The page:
‘Green’ Investments Must Not Be Mandated By Central Bank: Raghuram Rajan
By BW CFO World Online Bureau
Former Governor of RBI outlines that central banks should not mandate Green Investments instead they should focus on the financial stability of such funds, crypto and cybersecurity.
The obligations of promoting sustainable investments should lie with governments and not central banks, which already have significant other policy commitments, said Raghuram Rajan, former Reserve Bank of India governor.
He opines that the RBI should refrain from areas like green investments, as their scope of providing financial and monetary stability are already wide.
“Asking the central bank to say you should buy only green bonds, not brown bonds, etc., is forcing the banks to put their time on a matter which is primarily a fiscal matter,” he said at Reuters’s Global Markets Forum on Wednesday.
Rajan sees ‘potential’ in well-regulated stablecoins but remains unsure on what is propelling their valuations other than a favourable environment with easy monetary policy.
Rajan, who earlier served as the Indian RBI Governor and Chief Economist for the International Monetary Fund, added that the apex bank should focus more on the financial stability of these green investments and other threats such as crypto currencies and cyber security.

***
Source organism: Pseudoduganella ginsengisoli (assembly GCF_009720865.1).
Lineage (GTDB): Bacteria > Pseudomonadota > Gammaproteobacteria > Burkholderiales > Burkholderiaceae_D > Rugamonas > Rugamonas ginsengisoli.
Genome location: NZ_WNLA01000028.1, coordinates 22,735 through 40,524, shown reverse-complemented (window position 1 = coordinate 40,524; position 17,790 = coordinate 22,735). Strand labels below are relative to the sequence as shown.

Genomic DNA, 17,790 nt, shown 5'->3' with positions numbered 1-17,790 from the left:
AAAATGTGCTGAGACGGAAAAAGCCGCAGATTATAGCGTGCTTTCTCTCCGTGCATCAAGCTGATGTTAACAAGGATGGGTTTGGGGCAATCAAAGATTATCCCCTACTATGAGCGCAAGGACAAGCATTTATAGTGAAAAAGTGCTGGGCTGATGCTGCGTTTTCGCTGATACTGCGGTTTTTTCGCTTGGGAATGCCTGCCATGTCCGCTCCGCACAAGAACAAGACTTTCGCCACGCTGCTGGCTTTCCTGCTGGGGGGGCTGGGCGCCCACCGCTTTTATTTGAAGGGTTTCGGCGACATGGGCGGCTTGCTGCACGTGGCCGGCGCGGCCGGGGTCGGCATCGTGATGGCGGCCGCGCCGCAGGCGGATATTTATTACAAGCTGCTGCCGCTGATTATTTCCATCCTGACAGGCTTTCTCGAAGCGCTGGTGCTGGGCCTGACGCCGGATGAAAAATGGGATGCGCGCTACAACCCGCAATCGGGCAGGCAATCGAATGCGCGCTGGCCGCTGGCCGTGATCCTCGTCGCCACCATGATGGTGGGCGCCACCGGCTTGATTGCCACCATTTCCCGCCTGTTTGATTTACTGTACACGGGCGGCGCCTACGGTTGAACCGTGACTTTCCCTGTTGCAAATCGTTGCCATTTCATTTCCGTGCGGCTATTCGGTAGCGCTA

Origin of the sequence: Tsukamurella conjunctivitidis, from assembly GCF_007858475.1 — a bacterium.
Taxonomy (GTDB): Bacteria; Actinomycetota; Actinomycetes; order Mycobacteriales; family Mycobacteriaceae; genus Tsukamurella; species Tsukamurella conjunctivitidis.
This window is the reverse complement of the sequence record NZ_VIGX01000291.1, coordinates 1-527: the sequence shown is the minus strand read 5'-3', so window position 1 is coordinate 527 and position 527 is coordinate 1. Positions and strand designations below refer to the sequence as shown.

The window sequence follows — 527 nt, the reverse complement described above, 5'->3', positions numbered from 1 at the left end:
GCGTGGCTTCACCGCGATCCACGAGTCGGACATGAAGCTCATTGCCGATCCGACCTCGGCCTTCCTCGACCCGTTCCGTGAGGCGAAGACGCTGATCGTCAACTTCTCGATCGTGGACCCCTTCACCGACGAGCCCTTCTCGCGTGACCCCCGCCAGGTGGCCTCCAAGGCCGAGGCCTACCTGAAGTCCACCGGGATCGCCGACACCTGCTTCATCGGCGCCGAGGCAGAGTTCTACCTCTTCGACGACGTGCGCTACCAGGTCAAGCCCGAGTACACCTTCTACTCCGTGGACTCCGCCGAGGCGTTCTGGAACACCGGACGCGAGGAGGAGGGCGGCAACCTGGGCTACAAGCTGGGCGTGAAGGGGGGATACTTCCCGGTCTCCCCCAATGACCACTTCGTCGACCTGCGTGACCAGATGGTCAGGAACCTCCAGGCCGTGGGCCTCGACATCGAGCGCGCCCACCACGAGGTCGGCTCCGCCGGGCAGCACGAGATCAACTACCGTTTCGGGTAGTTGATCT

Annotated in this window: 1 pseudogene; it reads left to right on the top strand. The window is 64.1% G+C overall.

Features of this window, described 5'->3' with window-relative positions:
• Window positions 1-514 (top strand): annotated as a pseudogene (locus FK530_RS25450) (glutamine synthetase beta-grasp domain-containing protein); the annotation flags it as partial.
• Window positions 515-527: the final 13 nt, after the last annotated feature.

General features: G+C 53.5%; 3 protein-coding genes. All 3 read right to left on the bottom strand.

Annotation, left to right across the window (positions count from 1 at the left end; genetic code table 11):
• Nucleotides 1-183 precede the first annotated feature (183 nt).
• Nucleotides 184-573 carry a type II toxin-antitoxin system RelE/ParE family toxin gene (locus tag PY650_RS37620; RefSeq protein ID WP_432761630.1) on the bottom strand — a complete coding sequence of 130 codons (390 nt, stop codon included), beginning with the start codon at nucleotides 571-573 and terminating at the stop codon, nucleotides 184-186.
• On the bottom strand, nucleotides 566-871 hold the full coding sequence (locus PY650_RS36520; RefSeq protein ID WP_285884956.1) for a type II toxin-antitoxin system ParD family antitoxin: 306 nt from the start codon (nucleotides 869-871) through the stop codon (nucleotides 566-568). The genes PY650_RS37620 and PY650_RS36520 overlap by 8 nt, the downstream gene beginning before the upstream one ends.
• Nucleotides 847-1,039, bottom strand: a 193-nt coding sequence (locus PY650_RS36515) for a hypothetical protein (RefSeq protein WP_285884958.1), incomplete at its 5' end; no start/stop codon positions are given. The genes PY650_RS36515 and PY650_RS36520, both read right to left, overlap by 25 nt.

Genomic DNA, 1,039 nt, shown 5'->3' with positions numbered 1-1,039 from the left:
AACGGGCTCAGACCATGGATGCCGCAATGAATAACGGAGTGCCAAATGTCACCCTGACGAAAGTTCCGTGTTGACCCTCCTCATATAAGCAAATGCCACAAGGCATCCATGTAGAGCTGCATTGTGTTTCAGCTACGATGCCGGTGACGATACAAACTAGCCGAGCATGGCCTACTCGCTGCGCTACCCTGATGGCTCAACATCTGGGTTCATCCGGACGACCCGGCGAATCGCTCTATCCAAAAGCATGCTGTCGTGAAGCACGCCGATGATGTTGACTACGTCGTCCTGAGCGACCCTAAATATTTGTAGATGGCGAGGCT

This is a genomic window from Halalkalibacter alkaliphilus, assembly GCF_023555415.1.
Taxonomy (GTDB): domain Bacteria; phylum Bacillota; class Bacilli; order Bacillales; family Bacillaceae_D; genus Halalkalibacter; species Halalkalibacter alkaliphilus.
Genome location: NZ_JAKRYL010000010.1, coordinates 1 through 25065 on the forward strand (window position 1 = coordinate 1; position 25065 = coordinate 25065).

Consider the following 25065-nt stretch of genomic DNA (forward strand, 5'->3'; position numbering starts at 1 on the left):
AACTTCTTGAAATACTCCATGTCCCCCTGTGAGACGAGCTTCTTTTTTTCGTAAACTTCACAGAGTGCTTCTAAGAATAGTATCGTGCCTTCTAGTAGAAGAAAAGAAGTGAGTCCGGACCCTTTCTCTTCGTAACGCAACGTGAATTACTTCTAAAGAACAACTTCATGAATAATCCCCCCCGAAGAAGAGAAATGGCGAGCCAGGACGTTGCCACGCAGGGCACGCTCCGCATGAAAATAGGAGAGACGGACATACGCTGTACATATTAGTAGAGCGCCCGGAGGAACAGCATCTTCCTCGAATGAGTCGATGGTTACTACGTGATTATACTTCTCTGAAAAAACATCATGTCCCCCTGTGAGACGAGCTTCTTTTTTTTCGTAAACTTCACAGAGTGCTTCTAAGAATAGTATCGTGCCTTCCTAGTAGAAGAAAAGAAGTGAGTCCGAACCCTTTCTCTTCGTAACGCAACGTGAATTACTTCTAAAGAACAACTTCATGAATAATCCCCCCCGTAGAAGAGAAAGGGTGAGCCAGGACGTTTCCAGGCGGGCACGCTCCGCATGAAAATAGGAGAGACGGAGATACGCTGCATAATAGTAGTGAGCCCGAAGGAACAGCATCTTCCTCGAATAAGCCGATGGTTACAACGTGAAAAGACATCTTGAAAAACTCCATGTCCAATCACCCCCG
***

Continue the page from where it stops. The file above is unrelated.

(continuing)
“Ideally, the Feds would like to observe as long as possible and make sure that the economy is well on track towards growth”, he said. “Of course, the problem is the Delta variant, plus whatever variants are lurking in the background,” he said.
Talking on diverse subjects, he predicted inflationary pressures in the United States to be temporary, but said prices may remain elevated for longer than expected due to strong wages, unavailability of workers, and additional fiscal involuntary measures.
“Firms are feeling confident enough to pass through price increase , they don’t do that until they think that these higher prices are to stay,” Rajan remarked.
Referring to India, Rajan said inflation there could rise in the short term as pent-up demand meaning the unusually strong demand takes hold, resulting in supply-side shortcomings, but demand will fall over the medium-term due to stressed households and economic scarring from the pandemic.
He believes that the Central Banks in many emerging countries are being enterprising and raising interest rates.